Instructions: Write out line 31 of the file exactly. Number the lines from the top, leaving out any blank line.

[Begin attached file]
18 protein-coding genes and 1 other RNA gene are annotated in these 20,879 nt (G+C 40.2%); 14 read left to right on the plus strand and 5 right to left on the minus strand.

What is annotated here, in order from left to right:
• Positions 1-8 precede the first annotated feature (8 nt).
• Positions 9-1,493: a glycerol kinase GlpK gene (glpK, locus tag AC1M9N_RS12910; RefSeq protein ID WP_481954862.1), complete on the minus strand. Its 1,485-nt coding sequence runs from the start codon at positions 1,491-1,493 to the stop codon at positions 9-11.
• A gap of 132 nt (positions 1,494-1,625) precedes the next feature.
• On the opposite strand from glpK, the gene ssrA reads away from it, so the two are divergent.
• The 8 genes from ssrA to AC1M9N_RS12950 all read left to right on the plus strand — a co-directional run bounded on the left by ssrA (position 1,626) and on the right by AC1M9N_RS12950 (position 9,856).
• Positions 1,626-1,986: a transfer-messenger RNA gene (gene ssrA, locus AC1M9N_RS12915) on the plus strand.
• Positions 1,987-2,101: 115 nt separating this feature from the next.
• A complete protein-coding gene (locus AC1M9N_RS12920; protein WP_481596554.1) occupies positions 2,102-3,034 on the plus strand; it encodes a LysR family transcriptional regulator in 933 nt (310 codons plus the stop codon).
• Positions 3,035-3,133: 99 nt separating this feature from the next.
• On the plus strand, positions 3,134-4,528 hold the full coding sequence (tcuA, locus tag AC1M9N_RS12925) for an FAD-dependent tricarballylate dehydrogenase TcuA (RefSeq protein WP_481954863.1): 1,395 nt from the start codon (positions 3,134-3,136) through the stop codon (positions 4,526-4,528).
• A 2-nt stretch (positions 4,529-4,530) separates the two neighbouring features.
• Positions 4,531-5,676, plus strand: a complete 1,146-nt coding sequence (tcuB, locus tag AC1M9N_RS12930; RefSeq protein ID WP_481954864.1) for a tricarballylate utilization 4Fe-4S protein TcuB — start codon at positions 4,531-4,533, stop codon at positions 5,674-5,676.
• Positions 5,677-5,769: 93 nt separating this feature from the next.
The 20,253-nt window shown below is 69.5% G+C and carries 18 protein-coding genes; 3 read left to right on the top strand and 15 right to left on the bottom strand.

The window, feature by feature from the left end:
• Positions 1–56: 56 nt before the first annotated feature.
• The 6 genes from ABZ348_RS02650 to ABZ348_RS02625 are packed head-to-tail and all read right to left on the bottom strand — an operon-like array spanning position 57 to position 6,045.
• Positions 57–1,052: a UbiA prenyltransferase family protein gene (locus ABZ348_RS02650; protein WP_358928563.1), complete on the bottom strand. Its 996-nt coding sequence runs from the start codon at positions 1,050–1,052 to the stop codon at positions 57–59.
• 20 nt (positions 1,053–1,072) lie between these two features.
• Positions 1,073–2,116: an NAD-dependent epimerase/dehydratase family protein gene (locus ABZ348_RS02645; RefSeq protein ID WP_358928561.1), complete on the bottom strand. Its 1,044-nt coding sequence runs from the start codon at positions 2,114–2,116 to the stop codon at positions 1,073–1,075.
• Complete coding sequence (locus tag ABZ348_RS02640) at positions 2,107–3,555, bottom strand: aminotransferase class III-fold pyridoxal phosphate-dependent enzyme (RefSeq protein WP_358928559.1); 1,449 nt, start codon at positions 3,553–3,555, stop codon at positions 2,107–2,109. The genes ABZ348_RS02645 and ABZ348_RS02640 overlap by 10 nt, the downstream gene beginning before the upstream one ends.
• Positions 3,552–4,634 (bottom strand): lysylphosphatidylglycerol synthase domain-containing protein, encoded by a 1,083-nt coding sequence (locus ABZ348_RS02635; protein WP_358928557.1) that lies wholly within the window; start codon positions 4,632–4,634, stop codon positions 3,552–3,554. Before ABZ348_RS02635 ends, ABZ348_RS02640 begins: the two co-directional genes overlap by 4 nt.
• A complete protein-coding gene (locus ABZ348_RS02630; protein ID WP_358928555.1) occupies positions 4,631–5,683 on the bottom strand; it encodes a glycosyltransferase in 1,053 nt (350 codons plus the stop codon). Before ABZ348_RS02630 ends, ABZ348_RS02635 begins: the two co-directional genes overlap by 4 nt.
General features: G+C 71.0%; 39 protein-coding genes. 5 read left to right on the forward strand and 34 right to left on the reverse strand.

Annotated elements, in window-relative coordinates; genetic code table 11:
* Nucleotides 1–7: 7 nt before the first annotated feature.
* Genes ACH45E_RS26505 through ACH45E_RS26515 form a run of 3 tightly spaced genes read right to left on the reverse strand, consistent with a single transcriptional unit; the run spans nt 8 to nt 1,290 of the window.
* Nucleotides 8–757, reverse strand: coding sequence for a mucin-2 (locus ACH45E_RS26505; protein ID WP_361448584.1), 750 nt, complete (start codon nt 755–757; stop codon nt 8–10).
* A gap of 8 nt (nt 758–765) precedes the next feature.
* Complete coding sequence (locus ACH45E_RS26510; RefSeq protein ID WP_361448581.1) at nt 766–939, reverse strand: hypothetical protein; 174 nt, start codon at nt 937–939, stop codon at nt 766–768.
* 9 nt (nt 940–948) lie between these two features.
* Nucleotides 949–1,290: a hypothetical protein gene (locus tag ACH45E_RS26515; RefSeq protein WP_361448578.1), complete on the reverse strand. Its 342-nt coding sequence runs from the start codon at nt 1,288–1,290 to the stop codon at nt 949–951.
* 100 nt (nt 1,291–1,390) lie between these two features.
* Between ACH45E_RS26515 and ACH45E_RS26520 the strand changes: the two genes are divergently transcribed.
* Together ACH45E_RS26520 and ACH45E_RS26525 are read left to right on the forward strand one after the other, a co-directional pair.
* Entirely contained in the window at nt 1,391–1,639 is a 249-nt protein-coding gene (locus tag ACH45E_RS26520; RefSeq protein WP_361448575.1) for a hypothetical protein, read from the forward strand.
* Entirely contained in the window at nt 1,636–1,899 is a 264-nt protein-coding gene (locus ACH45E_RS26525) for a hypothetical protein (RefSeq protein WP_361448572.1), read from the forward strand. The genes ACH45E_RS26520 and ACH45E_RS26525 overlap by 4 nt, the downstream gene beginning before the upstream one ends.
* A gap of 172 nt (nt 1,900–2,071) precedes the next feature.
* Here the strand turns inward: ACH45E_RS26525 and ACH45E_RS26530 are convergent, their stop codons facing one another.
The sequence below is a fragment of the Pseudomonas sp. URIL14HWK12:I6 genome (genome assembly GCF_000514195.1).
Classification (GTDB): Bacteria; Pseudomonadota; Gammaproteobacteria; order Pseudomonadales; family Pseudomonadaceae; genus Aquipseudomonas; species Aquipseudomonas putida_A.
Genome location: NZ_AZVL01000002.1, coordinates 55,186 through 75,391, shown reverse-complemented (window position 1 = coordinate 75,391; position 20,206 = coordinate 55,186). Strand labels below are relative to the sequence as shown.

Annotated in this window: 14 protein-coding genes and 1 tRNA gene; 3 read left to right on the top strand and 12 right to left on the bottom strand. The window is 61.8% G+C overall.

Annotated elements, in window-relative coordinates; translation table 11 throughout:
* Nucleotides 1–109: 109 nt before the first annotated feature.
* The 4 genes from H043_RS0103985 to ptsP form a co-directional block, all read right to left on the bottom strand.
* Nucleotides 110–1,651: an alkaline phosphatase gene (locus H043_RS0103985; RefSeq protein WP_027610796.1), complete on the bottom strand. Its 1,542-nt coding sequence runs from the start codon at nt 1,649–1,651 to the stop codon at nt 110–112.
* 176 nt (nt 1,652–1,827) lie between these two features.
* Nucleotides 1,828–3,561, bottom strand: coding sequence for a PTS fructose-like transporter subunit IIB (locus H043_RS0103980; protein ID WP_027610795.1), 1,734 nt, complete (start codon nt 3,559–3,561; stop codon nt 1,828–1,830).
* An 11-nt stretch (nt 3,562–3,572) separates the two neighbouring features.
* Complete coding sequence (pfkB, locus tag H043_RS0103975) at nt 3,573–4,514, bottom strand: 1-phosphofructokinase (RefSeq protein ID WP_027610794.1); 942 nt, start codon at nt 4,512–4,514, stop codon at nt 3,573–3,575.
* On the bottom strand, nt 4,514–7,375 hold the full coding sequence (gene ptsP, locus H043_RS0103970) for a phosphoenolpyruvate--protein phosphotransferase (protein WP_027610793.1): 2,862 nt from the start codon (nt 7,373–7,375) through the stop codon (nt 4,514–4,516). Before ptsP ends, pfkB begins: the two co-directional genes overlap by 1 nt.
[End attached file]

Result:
* A gap of 8 nt (nt 758–765) precedes the next feature.